A new approach to analyzing electrocardiograms–a ubiquitous test of the heart’s electrical function–could predict who is most likely to die after a heart attack. Researchers at MIT found that measuring how much the shape of the electrical waveform varies from beat to beat identifies high-risk patients better than existing risk factors. If the findings hold up in further clinical trials, the technology could be used to figure out which heart attack patients need the most aggressive treatment.
Scientists hope the same approach will eventually help them predict when a healthy person is likely to suffer a cardiac problem. They are working with Texas Instruments to integrate the software into the new generation of wearable heart monitors.
The research also shows how computational analysis can glean useful information from the reams of medical data routinely collected and ignored. “It’s a very novel approach,” says Jean-Philippe Couderc, biomedical engineer at the University of Rochester, who was not involved in the project. “It’s a unique way of looking at how the electrocardiogram varies on a beat to beat basis.”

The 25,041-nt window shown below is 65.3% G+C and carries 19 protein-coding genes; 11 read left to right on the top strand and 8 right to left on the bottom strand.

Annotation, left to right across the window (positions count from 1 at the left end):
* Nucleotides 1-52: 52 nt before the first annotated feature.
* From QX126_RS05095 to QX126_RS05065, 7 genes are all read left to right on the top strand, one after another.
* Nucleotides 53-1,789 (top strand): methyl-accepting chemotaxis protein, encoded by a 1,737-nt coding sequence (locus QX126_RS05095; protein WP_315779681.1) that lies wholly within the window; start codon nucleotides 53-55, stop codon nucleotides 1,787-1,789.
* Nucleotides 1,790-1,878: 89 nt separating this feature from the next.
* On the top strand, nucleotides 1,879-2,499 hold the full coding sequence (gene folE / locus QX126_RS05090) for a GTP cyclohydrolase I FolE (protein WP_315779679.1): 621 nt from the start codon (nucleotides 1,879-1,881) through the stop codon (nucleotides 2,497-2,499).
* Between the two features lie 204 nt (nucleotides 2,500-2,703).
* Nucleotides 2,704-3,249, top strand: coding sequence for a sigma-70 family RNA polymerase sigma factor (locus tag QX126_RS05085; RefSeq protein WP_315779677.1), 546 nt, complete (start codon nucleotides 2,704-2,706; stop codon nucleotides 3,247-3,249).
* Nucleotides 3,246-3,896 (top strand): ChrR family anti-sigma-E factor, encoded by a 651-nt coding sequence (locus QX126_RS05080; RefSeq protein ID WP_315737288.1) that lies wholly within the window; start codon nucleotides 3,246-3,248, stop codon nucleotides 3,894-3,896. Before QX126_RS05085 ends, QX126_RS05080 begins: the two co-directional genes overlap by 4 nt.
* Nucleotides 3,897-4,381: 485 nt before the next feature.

Electrocardiograms record the heart’s electrical activity through sensors placed on the chest. Cardiologists can then spot abnormal heart rhythms by visually inspecting the resulting waveform for major features linked to the function of the top and bottom chambers of the heart, as well as the heart’s ability to “reset” itself between beats. While some simple algorithms exist to analyze this data, they are notoriously inaccurate. “Cardiologists routinely ignore them,” says Collin Stultz, a professor at MIT, as well as a practicing cardiologist, who is involved in the project.
MIT Technology Review
December 16, 2009
Comment: One of the most frightening aspects of having a heart attack is the fear that you could have another one and could die at any moment. This kind of test could be re-assuring (or perhaps not-reassuring); if it were my government money I would be putting some of it into this research. About 90% of people who survive a heart attack survive the first year after the heart attack. Even though the odds are in one’s favor, the fear stacks the deck.